In East Haven, Conn., several officers from a police department rife with racial bias were convicted of federal civil rights violations. Following a civil rights investigation, the court ordered a consent decree mandating reform of policies, training, supervision, hiring practices and officer discipline. Afterward, the court monitor noted that biased policing had fallen dramatically, and relations between police and the Latino community had improved. One Latino community member described the change: “It’s a different world now.”

In Seattle, community trust of the police has increased since implementation of a 2012 consent decree regarding the use of force. As part of the decree, the monitor conducted annual community perception surveys. In 2013, 9 percent of African Americans and Latinos reported being victims of excessive force, and 47 percent of residents approved of the handling of traffic stops. By 2016, those numbers were 1 percent and 65 percent, respectively.

Following a 2003 consent decree to address excessive-force practices in Detroit, fatal officer-involved shootings dropped dramatically . In the five years before the Justice Department’s investigation, 47 people died in police shootings. Between 2009 and 2014, that number fell to 17. Use of chemical spray went from 460 incidents in 2000 to about 50 per year by 2014. And use of force decreased from 873 incidents in 2010 to 473 in 2013, just before the decree ended.

Federal investigations don’t lead only to concrete reforms. Just as important, they provide an official acknowledgment of how communities of color experience police mistreatment, which is essential for reconciliation. The report on Chicago this year revealed that the coverup of Laquan McDonald’s shooting was not an aberration but part of a deeply ingrained culture. In Baltimore, tens of thousands of black residents were stopped — sometimes as frequently as 30 times over a five-year period — without probable cause, and only 3.7 percent of pedestrian stops resulted in an arrest or a citation. Police officers in Baltimore were told to “lock up all the black hoodies,” a massive interference with individual liberty that did nothing to solve crime and created resentment and mistrust between the police and communities.

In Ferguson, our report detailed what happens when a police department and court place revenue above public safety and target the African American community for excessive enforcement, for the sole purpose of draining their wallets. As we showed in our reports on Newark, Cleveland, Albuquerque, Seattle, Miami and elsewhere, these problems are widespread and national in scope.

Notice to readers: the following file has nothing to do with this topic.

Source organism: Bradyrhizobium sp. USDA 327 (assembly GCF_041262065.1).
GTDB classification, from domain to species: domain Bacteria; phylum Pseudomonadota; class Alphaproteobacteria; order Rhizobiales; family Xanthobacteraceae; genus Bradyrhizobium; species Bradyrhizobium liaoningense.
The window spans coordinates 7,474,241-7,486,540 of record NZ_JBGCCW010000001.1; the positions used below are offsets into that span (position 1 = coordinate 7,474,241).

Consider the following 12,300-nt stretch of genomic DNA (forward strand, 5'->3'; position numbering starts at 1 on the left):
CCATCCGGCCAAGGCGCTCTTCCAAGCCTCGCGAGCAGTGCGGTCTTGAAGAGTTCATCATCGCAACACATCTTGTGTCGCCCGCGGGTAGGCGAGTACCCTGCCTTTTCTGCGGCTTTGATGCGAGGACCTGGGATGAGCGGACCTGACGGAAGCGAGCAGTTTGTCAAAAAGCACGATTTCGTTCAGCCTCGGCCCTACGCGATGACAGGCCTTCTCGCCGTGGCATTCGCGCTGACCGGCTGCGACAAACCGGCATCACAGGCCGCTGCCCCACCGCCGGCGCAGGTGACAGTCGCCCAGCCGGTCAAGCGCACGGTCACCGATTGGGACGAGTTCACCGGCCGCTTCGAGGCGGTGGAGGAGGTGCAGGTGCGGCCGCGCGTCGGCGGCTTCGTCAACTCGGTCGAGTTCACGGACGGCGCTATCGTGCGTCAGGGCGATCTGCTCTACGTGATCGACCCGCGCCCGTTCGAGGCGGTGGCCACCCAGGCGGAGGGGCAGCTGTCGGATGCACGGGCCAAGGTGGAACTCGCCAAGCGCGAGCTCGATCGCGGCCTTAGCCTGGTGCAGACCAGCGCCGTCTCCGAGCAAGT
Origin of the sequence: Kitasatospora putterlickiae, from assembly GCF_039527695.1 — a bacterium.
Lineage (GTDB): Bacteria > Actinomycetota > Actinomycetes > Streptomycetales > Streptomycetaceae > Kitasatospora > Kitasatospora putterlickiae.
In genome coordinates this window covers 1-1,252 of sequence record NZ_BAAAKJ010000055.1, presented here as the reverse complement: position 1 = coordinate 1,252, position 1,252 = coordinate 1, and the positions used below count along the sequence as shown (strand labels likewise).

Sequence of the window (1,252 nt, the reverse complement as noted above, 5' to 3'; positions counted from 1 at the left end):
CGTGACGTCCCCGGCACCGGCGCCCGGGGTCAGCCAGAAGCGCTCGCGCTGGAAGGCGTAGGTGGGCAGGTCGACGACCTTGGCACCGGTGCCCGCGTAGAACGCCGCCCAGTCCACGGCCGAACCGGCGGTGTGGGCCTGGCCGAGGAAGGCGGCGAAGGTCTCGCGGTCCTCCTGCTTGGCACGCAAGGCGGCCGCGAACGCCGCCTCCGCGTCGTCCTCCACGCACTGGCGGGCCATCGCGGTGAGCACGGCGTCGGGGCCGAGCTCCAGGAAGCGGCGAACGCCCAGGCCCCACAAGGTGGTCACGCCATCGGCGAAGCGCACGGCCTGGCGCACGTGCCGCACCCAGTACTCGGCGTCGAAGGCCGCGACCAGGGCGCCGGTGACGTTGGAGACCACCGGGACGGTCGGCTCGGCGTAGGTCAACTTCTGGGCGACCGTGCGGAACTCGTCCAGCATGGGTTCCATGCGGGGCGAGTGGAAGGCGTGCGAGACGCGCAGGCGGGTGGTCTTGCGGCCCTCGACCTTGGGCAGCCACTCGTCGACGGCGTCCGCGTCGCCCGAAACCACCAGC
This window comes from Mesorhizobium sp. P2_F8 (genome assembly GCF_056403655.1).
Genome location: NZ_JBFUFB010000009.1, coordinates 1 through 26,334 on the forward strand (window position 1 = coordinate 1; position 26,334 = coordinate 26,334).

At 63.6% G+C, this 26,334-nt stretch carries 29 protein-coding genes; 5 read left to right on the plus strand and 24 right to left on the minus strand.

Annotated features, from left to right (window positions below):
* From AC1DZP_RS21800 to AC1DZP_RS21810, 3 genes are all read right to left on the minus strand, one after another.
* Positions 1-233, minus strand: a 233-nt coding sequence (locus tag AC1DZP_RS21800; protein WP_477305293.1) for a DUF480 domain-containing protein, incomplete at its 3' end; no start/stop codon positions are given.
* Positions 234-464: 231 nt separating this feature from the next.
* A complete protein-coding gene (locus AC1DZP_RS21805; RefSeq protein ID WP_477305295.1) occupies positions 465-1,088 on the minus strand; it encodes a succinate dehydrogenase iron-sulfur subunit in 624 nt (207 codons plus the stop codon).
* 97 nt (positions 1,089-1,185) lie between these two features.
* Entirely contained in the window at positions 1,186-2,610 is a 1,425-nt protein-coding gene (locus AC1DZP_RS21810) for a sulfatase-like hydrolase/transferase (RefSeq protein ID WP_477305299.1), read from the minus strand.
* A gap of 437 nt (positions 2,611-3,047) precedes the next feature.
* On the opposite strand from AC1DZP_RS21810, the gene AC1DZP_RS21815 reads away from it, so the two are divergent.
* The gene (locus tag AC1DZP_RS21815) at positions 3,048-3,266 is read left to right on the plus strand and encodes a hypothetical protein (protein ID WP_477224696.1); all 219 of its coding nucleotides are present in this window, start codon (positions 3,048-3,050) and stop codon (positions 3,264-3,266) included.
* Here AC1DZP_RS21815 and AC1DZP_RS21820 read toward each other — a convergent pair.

To create public safety, communities and police must work together, and that is only possible if residents have confidence that they’ll be treated fairly, within the law and with respect. In far too many places, victims are more afraid of the police than of the people who victimized them. If a domestic violence victim won’t call 911 for fear that her abuser or a bystander will end up dead; if a witness to a shooting won’t talk to the police because there is no trust; if the father of a child with mental illness is afraid of what the police will do to his daughter if he calls for help, everyone in the community is less safe. When a police officer walks down the street in a neighborhood where systemic abuse has eroded confidence, she is less safe and less effective. Only through reforms like those resulting from a civil rights investigation can trust be restored.

Arguing against DOJ intervention, Sessions claims that it’s “disrespectful [to police] for the feds to go in and try to take it over.” The problem in policing is not bad police officers. All but a few officers are dedicated and honorable public servants. But police do what they have been taught to do, within the culture of their institutions. This is a systems problem, not an individual officer problem, and our investigations target systems. Sessions would be well served to recall that the Constitution is the most fundamental law in our democracy. The routine violation of basic rights by law enforcement officers is a public safety crisis and one that the Justice Department is in the strongest position to address.